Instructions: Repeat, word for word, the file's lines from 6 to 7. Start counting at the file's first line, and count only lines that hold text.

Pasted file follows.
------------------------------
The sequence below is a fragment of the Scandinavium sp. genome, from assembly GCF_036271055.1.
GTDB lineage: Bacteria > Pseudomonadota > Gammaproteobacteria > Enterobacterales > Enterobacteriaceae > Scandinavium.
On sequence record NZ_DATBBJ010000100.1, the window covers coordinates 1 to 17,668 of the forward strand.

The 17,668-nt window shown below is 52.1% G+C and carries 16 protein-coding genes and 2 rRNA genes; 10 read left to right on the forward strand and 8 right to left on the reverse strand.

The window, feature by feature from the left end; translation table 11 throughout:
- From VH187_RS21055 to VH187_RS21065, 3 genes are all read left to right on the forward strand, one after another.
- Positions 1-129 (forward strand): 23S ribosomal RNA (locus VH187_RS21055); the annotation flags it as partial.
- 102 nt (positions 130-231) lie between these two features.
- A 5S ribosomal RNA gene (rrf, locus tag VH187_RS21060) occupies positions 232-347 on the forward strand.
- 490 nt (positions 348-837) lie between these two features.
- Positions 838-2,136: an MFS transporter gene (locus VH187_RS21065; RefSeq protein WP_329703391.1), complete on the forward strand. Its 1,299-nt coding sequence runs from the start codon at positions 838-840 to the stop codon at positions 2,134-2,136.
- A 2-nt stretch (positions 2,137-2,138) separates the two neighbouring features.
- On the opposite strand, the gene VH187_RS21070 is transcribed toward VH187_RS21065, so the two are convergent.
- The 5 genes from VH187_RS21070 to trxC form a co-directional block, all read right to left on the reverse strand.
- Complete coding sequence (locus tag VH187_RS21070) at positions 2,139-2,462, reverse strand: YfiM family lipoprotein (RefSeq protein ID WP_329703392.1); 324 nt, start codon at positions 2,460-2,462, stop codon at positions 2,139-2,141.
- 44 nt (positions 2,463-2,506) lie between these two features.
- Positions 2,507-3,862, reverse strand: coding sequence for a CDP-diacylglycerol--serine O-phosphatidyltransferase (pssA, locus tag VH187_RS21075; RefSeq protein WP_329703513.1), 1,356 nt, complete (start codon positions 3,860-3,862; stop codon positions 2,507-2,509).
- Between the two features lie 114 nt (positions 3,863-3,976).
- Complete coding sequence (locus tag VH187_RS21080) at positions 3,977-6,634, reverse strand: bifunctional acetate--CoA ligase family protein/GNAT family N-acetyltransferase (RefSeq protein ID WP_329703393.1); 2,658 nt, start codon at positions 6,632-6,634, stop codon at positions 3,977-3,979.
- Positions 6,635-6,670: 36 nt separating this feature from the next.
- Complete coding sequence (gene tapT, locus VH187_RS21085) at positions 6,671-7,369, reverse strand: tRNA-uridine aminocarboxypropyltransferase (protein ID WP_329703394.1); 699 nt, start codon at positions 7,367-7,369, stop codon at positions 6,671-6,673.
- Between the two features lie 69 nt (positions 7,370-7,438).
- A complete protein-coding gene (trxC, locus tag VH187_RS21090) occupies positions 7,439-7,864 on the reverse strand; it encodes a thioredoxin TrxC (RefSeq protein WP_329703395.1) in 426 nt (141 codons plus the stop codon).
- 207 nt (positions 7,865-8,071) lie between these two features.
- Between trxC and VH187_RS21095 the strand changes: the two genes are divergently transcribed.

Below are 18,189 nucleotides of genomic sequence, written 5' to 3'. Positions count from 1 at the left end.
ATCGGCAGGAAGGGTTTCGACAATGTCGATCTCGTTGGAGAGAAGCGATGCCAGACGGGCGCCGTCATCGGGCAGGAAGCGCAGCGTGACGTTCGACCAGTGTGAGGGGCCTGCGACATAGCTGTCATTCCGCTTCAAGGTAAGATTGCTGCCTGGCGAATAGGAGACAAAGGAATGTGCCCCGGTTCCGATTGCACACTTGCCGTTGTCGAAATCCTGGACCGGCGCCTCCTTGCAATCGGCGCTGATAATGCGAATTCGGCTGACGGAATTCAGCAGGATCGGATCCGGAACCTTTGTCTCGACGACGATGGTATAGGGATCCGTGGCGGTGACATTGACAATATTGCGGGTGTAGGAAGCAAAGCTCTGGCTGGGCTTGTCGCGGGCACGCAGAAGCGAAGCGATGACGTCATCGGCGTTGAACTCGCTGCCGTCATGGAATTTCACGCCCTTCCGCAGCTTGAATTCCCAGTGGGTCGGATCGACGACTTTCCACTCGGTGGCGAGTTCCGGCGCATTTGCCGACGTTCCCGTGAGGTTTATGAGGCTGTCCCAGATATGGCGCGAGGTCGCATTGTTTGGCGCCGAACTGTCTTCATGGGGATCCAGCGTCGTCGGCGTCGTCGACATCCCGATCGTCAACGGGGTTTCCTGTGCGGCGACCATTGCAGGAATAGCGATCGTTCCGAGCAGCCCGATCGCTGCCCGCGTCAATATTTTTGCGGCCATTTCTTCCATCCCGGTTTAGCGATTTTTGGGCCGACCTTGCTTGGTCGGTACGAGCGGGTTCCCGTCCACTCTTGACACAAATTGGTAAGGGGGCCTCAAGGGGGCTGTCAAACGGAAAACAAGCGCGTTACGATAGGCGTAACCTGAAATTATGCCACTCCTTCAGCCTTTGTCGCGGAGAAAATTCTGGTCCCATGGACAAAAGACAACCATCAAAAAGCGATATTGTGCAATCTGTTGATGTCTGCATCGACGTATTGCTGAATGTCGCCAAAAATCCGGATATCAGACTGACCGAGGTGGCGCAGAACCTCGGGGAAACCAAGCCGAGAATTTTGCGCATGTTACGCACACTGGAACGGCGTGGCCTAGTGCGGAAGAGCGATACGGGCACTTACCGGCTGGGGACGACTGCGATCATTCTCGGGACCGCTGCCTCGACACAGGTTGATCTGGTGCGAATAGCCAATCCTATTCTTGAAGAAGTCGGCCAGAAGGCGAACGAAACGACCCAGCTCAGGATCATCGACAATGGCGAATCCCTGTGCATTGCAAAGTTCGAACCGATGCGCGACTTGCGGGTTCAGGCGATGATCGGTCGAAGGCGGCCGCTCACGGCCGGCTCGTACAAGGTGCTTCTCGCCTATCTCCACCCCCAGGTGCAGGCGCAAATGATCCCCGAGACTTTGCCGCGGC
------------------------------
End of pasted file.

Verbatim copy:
- From VH187_RS21055 to VH187_RS21065, 3 genes are all read left to right on the forward strand, one after another.
- Positions 1-129 (forward strand): 23S ribosomal RNA (locus VH187_RS21055); the annotation flags it as partial.